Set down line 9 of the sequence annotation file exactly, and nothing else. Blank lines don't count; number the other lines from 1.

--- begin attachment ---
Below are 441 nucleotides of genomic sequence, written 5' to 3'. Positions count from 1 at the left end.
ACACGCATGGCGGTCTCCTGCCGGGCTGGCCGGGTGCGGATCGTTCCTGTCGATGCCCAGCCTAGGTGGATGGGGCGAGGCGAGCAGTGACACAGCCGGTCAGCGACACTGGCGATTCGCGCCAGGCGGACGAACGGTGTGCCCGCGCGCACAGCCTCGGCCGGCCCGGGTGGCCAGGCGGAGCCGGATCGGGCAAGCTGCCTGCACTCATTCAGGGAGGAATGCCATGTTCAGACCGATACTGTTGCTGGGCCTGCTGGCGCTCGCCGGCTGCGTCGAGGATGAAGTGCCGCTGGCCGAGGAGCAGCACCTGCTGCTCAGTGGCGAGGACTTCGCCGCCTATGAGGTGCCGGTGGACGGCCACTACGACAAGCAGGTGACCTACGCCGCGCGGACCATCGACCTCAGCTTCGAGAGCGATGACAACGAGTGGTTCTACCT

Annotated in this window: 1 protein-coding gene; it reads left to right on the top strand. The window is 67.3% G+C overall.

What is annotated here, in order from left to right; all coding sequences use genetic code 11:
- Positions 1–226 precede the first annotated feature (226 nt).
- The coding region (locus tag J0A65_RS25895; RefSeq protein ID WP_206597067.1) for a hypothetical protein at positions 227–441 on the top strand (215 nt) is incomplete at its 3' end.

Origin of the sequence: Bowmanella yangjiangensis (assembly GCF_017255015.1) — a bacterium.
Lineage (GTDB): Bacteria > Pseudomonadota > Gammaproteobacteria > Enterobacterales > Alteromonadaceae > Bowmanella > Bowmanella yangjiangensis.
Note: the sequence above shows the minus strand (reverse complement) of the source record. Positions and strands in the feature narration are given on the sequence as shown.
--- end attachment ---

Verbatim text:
Note: the sequence above shows the minus strand (reverse complement) of the source record. Positions and strands in the feature narration are given on the sequence as shown.